Information for Patients
Also called: Gastrointestinal diseases
When you eat, your body breaks food down to a form it can use to build and nourish cells and provide energy. This process is called digestion.
Your digestive system is a series of hollow organs joined in a long, twisting tube. It runs from your mouth to your anus and includes your esophagus, stomach, and small and large intestines. Your liver, gallbladder and pancreas are also involved. They produce juices to help digestion.
There are many types of digestive disorders. The symptoms vary widely depending on the problem. In general, you should see your doctor if you have
- Blood in your stool
- Changes in bowel habits
- Severe abdominal pain
- Unintentional weight loss
- Heartburn not relieved by antacids
NIH: National Institute of Diabetes and Digestive and Kidney Diseases
- Digestive diseases (Medical Encyclopedia)
- EGD discharge (Medical Encyclopedia)
- Fecal fat (Medical Encyclopedia)
- Gastrointestinal fistula (Medical Encyclopedia)
- Gastrointestinal perforation (Medical Encyclopedia)
- Lower GI Series - NIH (National Institute of Diabetes and Digestive and Kidney Diseases)
- Stools - floating (Medical Encyclopedia)
- Upper GI and small bowel series (Medical Encyclopedia)
Also called: Screening tests
Screenings are tests that look for diseases before you have symptoms. Screening tests can find diseases early, when they're easier to treat. You can get some screenings in your doctor's office. Others need special equipment, so you may need to go to a different office or clinic.
Some conditions that doctors commonly screen for include
- Breast cancer and cervical cancer in women
- Colorectal cancer
- High blood pressure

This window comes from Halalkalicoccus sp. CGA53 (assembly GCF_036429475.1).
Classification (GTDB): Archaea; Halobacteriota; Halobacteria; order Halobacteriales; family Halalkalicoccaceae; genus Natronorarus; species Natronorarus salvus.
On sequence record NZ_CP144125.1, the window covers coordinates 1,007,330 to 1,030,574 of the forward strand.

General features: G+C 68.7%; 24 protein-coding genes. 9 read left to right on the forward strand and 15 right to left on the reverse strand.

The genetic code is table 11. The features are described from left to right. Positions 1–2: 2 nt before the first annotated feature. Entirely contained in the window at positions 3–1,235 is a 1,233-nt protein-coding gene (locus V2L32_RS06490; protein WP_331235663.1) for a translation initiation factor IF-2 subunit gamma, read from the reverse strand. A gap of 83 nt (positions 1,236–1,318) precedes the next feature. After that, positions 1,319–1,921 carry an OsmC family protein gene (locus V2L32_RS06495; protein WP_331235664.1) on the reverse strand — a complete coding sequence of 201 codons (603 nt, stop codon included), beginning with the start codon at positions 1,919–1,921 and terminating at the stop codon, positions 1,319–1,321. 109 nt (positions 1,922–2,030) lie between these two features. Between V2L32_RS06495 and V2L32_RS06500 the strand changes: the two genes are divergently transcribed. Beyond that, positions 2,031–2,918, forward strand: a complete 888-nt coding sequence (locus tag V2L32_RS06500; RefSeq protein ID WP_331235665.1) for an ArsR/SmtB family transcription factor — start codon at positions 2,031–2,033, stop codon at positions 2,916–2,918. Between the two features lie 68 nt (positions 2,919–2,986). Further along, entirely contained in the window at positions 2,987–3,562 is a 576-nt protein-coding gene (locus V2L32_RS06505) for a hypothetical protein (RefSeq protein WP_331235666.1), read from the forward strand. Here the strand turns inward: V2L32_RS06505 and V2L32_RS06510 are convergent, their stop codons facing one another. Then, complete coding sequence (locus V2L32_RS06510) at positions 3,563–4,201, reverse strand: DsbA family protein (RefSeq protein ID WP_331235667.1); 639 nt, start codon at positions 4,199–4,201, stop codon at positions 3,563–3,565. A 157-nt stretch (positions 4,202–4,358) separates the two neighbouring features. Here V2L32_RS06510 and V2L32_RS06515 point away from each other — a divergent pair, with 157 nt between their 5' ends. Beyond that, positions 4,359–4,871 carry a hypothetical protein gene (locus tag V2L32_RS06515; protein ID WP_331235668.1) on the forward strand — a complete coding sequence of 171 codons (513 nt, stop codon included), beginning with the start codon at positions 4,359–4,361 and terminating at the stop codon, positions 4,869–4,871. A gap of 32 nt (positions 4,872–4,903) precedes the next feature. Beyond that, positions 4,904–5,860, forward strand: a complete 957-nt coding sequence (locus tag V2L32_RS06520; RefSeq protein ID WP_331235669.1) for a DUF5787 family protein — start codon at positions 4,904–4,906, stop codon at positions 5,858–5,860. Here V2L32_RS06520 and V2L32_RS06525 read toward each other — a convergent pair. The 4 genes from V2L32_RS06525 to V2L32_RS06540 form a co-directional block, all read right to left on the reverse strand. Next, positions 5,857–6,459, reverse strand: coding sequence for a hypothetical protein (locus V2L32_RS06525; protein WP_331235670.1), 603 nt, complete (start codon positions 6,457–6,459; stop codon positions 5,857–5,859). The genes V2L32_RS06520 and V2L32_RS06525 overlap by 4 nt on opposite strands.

- High cholesterol
- Overweight and obesity
- Prostate cancer in men
Which tests you need depends on your age, your sex, your family history, and whether you have risk factors for certain diseases. After a screening test, ask when you will get the results and whom to talk to about them.
Agency for Healthcare Research and Quality
General Equivalence Map Definitions
The ICD-10 and ICD-9 GEMs are used to facilitate linking between the diagnosis codes in ICD-9-CM and the new ICD-10-CM code set. The GEMs are the raw material from which providers, health information vendors and payers can derive specific applied mappings to meet their needs.
- Approximate Flag - The approximate flag is on, indicating that the relationship between the code in the source system and the code in the target system is an approximate equivalent.
- No Map Flag - The no map flag indicates that a code in the source system is not linked to any code in the target system.
- Combination Flag - The combination flag indicates that more than one code in the target system is required to satisfy the full equivalent meaning of a code in the source system.